Describe the internals of the Oracle segment header.
Segment header block
When we look at the placement of Oracle data rows within data blocks, we must understand how Oracle uses the segment header to manage data rows.
The data block header contains general block information. The segment header block is the first block of any Oracle table or index,
and contains control information about free blocks, extents, and high water marks.
Let us look at the contents of this block using the MouseOver that follows.
All Oracle tables use freelists to manage free space.
One or more freelists are enabled automatically for each data and index segment. These freelists are internal structures that can never be
changed, have no parameters, and are never seen by the DBA. Master freelists, transaction freelists, and process freelists are also contained
in the segment header.
The role of Oracle's internal structures and freelists
To understand the role of Oracle's internal structures, we must examine the freelists in more detail.
A freelist is a list of the data blocks that are available for inserts, and is a tool for Oracle to manage free data blocks. There is a
relationship between the high water mark and the freelists. Before we discuss this, let's look at some other freelist
A freelist can be thought of as a chain of block pointers or a one-way linked list, similar to a data structures linked list. As shown in
the graphic below, the segment header points to the first free block, the first free block points to the second free block, and so on.
Structures for managing free space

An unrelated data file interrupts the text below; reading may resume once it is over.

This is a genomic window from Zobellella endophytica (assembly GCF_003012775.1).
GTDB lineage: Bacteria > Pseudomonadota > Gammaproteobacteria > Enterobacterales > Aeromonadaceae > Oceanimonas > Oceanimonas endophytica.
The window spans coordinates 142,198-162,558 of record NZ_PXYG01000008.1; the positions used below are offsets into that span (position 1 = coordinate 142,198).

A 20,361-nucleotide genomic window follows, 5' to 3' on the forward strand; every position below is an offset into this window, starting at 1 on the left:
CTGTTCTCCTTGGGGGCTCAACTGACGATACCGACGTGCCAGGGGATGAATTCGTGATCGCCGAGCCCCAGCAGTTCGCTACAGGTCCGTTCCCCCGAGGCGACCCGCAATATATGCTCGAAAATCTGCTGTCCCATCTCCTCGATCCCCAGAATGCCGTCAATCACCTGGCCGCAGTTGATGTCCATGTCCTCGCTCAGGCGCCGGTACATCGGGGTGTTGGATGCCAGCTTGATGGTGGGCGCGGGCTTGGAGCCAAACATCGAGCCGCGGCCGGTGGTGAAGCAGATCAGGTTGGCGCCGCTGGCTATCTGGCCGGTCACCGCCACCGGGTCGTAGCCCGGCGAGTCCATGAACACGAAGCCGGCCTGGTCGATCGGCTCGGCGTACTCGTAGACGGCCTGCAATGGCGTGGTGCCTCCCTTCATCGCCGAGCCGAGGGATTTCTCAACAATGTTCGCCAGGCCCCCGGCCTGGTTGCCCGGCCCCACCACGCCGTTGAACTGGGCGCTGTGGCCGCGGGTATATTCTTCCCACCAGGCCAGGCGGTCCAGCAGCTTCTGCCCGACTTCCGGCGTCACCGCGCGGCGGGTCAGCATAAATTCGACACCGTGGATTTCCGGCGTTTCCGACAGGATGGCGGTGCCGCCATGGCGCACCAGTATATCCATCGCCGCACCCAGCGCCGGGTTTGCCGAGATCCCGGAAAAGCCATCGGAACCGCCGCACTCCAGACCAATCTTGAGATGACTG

Oracle uses the following structures to manage free space: the master freelists, super master freelists, freelist groups, process freelists,
and transaction freelists.
The SlideShow below reviews the high water mark, and other segment header internal structures Oracle uses to manage free space.
The high water mark is increased when a request for a new free block cannot be satisfied by the existing freelists. When this happens, Oracle
will increment the master freelist by five blocks.
OPS and the super master freelist
With the Oracle Parallel Server (OPS), you have a super master freelist on block #1 of the segment. This is in addition to the
master freelists that are dedicated to each freelist. We will discuss the OPS in more detail later in the course.
The freelist merge
A process freelist may also acquire blocks when a freelist merge occurs. A freelist merge is when the master freelist has been
incremented, and Oracle moves five-block increments from the master freelist to the process list.
The role of the transaction freelist
The transaction freelist is allocated on an as-needed basis. These entries are transferred after the task has ended or committed to
the process freelist, the most recently freed blocks being added to the head of the freelist chain.
The role of the extents table
The extents table manages the extents for the object, and points Oracle to the next extent for the table or index.
Relationship between the high water mark and freelists
It is important that you understand the relationship between freelists and the high water mark .
All blocks above the high water mark are automatically eligible to receive rows, but all blocks below the high water mark must be on the
freelist. When the high water mark is increased, Oracle will move the high water mark up, in increments of five blocks, and add these blocks
to the master freelist.
Oracle Segment Header Summary
Oracle has several structures for managing free space. These internal structures have an important relationship with PCTFREE and PCTUSED, and
the high water mark. Listed below are some of the main points about PCTFREE and PCTUSED. You will learn more about these parameters later in
Each update process reads its own freelist, and blocks only appear on one freelist.
The PCTUSED parameter determines when to perform a freelist re-link.
The PCTFREE parameter determines freelist un-link.
The next lesson discusses how to set PCTFREE for optimal performance.
Before moving on to the next lesson, click the link below to read about data block fundamentals. Data Block Fundamentals